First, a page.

Second, even if there were no genuine issues of material fact, the trial court still departed from the essential requirements of the law because the Trust was not entitled to summary judgment on the specific performance count as a matter of law.   When a seller contracts to sell land and thereafter discovers that he does not own a portion of the land to be sold, the buyer may nevertheless seek specific performance of that portion of the land the seller does own. Kubicek v. Way, 102 So.2d 173, 174 (Fla. 2d DCA 1958).   The reason for this rule is essentially equity and fairness:

“The contract is an absolute undertaking by [the vendor] to sell and by [the purchaser] to purchase said lots upon the terms stated;  [the vendor], on his part, to convey a good title.   True, a provision is added that, in case the title, upon examination, should be found materially defective, then, unless such defects should be cured within 60 days after written notice thereof, the earnest money should be refunded, and the contract should become inoperative.   This clearly was a provision inserted for the sole benefit of the purchaser, and one of which he alone could take advantage.   It provided for the consequences of a failure of performance by the vendor, and, in the nature of things, could have been intended only to confer upon the purchaser the right to treat the contract as inoperative.   It would be absurd to suppose that the parties intended to make a breach by the vendor of his own undertaking a ground upon which he would have a right to declare the contract void. Such construction would, in effect, make the performance of the contract a matter dependent upon the mere will or caprice of the vendor, as it would always be within his power, if he should see fit to do so, to tender to the purchaser an imperfect title, and thus avail himself of his option to rescind.”

Id. at 175 (quoting Hunt v. Smith, 139 Ill. 296, 28 N.E. 809, 811 (1891)) (emphasis added).   The Fourth District agreed with this court's reasoning in a similar case, noting that when a seller cannot convey all of the land that he contracted to sell, the buyer is nevertheless entitled to specific performance of the land the seller can convey because “sellers should not be heard to deny their contract and to escape performance by reason of their own deficiency and inability to perform as they promised.”  Black v. Clifton, 284 So.2d 465, 466 (Fla. 4th DCA 1973).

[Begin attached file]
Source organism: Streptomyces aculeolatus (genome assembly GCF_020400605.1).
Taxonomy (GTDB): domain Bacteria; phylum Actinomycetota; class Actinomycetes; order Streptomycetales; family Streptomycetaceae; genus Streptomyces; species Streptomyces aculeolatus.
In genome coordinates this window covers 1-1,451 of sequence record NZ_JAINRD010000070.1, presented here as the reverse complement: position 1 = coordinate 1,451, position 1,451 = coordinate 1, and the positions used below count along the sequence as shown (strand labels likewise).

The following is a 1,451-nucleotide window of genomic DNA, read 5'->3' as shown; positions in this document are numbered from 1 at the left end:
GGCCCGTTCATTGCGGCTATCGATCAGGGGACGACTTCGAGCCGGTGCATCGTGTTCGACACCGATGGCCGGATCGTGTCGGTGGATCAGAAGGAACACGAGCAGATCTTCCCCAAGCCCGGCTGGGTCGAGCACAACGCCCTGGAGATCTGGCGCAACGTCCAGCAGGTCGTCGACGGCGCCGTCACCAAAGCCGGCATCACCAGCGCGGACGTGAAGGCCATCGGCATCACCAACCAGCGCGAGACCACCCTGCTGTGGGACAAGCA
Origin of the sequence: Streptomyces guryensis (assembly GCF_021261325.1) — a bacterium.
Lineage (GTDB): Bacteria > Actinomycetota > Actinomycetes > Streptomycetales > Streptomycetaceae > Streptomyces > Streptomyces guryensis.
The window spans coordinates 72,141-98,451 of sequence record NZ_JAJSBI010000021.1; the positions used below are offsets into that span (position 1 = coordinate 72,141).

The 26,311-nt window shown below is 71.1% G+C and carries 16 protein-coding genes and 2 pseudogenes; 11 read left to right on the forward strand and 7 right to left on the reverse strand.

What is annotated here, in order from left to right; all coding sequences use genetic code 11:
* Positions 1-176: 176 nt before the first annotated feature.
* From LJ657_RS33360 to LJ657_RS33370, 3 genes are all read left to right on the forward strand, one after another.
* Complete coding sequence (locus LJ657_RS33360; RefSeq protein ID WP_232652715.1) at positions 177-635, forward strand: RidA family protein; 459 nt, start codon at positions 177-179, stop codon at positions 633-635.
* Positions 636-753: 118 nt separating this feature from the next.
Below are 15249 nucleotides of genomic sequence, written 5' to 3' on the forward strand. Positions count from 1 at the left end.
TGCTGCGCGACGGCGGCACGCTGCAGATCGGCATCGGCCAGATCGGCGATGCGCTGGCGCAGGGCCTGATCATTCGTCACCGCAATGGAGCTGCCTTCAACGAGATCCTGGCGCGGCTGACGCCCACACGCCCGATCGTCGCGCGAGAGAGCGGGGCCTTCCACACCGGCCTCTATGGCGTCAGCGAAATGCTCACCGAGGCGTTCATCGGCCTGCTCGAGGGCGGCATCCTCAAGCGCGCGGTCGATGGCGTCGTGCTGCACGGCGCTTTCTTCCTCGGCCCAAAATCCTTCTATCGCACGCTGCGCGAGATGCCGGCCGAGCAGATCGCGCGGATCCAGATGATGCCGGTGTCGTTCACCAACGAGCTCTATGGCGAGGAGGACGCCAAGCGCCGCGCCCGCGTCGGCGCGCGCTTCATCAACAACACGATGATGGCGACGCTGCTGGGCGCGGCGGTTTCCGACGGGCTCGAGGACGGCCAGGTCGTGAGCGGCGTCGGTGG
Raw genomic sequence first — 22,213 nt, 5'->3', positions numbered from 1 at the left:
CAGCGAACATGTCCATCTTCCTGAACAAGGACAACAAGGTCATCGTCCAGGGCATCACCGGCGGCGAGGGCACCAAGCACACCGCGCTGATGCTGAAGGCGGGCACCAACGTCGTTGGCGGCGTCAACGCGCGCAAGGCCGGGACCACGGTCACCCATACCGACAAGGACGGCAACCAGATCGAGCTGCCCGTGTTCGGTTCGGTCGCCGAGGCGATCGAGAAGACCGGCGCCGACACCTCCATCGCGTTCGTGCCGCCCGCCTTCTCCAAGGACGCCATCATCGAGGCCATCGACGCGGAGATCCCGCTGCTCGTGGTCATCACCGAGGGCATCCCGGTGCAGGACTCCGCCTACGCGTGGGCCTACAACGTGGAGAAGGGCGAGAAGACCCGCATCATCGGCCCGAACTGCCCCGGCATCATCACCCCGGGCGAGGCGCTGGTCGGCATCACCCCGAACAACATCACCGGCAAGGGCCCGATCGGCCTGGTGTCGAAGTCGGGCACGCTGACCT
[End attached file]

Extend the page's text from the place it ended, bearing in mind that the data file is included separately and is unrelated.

Under the reasoning of Kubicek and Black, the Trust was not entitled to avoid the entire contract with Bermont Lakes as a matter of law simply because it could not convey all of the acreage contemplated by the contract.   Instead, depending on the resolution of the factual issues in the record, the Trust may be obligated to convey to Bermont Lakes the 120 acres it clearly owns.

For both of these reasons, it is apparent that the trial court departed from the essential requirements of the law when it entered the partial final summary judgment in favor of the Trust and discharged the lis pendens.   The totality of the facts in the record convinces us that this departure constitutes a miscarriage of justice in this case.

Petition granted, partial final summary judgment quashed, and remanded for further proceedings.

FOOTNOTES

1.   From our record, it does not appear that Bermont Lakes was a party to this declaratory judgment action.   Further, it appears that the exchange of deeds occurred with full knowledge of the lis pendens recorded by Bermont Lakes.   Nothing in our record indicates that Bermont Lakes ever released its lis pendens as to these 20 acres.

VILLANTI, Judge.

ALTENBERND and CANADY, JJ., Concur.